Meanwhile let’s understand what God is talking about when he says the potter makes one jar for decoration and another for holding garbage. Again this is not talking about eternal salvation. It simply means, once again, that some were chosen to be a part of the promised Messiah’s bloodline while others were not. Paul also tells us that God uses some of us to glorify God by being honored and He uses some of us to glorify God through our suffering. For example, Elijah honored God by being taken into heaven in a chariot of fire. John the Baptist honored God by being beheaded in a lonely prison cell. Did God love Elijah more than John the Baptist? No way! Is Elijah the only one of the two who are eternally saved? Not at all! Both are saved, but one the Potter used as a jar for decoration, while the other was used as a garbage jar. Both have their part in the big picture of salvation. Both are dearly loved by God. Romans 9:14-24 is making the point that God honors some and dishonors others in order to save the entire world.
Concerning the Gentiles, God says in the prophecy of Hosea, “Those who were not my people, I will now call my people. And I will love those whom I did not love before.” And, “Then, at the place where they were told, ‘You are not my people,’ there they will be called ‘children of the living God. And concerning Israel, Isaiah the prophet cried out, “Though the people of Israel are as numerous as the sand of the seashore, only a remnant will be saved. For the Lord will carry out his sentence upon the earth quickly and with finality.” And Isaiah said the same thing in another place: “If the Lord of Heaven’s Armies had not spared a few of our children, we would have been wiped out like Sodom, destroyed like Gomorrah.” Romans 9:25-29 NLT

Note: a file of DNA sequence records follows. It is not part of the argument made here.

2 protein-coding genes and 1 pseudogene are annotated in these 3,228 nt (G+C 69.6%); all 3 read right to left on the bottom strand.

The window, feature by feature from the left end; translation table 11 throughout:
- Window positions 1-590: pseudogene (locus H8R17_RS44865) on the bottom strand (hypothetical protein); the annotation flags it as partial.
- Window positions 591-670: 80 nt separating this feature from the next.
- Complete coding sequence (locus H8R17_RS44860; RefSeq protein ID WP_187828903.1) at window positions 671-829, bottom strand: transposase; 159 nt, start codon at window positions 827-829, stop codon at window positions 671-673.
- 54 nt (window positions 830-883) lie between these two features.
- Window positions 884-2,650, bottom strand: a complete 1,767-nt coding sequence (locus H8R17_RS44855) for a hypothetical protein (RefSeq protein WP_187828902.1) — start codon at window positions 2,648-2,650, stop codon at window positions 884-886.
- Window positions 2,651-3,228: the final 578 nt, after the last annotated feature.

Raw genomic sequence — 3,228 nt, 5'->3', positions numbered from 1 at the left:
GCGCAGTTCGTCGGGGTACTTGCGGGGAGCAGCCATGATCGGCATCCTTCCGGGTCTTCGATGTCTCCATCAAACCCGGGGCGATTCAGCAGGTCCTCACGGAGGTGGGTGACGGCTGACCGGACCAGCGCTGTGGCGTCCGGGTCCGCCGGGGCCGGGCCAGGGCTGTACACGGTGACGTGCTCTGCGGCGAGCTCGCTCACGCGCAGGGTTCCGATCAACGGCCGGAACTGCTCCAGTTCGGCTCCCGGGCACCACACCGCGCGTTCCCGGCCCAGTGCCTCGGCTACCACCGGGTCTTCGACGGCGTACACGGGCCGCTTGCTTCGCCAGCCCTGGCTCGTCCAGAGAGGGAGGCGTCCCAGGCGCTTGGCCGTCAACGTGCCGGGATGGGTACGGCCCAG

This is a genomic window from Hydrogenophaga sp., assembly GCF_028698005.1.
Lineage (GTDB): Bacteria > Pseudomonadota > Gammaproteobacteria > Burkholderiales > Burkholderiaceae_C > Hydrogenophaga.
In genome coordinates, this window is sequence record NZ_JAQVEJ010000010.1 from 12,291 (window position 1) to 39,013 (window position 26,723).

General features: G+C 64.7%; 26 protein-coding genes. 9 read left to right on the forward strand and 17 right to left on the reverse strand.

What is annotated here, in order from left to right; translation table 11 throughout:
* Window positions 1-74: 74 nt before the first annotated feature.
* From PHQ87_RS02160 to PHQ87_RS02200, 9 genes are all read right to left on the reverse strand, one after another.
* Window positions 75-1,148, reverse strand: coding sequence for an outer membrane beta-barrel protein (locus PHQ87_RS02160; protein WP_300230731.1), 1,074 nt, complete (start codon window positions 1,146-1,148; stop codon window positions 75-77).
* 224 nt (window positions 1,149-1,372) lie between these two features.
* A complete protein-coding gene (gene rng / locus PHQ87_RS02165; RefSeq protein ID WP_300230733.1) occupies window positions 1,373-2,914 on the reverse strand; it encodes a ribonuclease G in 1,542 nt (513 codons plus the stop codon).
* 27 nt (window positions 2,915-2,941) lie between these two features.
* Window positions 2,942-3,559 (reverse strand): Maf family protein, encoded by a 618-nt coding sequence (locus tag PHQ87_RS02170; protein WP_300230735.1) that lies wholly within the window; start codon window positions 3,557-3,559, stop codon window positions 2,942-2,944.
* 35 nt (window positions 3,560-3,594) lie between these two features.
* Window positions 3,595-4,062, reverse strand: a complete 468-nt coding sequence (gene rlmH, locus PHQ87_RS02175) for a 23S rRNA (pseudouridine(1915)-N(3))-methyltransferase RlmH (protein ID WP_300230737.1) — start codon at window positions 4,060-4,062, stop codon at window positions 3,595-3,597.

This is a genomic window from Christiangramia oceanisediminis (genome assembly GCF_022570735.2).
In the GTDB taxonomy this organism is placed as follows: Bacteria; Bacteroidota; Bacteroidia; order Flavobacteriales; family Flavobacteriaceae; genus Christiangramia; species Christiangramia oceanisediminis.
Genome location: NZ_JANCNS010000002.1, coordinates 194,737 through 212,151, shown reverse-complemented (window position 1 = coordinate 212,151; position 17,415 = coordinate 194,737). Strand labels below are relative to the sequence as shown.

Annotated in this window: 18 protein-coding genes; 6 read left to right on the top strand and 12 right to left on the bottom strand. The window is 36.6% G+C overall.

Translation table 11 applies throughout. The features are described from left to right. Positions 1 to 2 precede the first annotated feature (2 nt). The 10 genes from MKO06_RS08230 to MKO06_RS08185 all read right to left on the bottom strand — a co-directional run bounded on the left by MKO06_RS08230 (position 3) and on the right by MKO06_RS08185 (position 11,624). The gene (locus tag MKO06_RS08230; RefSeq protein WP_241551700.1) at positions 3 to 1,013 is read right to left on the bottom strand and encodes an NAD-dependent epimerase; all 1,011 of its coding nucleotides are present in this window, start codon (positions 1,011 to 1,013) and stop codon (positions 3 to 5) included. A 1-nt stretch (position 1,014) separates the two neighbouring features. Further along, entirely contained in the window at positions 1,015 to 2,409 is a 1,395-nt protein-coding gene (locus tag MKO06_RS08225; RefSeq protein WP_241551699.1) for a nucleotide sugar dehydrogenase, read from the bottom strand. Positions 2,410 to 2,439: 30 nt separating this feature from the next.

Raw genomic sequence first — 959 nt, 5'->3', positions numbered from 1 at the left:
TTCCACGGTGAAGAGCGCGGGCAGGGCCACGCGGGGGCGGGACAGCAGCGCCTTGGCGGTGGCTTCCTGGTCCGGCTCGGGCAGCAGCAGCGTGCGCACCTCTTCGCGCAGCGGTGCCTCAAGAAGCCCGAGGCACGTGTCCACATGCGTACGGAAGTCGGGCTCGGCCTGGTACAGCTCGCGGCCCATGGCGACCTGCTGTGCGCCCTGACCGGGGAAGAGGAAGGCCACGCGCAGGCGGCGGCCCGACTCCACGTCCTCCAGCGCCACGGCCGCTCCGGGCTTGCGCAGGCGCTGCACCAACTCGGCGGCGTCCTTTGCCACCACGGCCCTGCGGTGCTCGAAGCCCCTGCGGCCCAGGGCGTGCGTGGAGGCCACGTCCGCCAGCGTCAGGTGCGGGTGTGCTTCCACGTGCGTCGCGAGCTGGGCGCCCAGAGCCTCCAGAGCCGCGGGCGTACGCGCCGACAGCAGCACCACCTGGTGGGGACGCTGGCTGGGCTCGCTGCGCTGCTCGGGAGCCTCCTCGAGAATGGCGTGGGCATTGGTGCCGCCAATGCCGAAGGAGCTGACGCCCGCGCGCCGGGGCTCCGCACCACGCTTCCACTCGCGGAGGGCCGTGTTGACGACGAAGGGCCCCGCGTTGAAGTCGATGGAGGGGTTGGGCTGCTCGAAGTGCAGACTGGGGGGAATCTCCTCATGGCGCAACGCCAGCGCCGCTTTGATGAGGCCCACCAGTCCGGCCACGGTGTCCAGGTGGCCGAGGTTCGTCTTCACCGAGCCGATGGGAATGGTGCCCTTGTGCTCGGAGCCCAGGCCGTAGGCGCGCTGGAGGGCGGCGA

Instead of saying that God only wants Jews to be saved this passage is telling us God plans to save Gentiles as well as Jews. Romans 9 is not about God having the right to deny anyone salvation. It is about His right to save the entire world. Now so there will not be any confusion on this point Paul is about to sum it up. The Bible is about to explain itself as I promised.
What does all this mean? Romans 9:30 NLT
Okay here is our cue to pay close attention. To avoid all confusion about the meaning of Romans 9 Paul is getting ready to tell us exactly what it all means.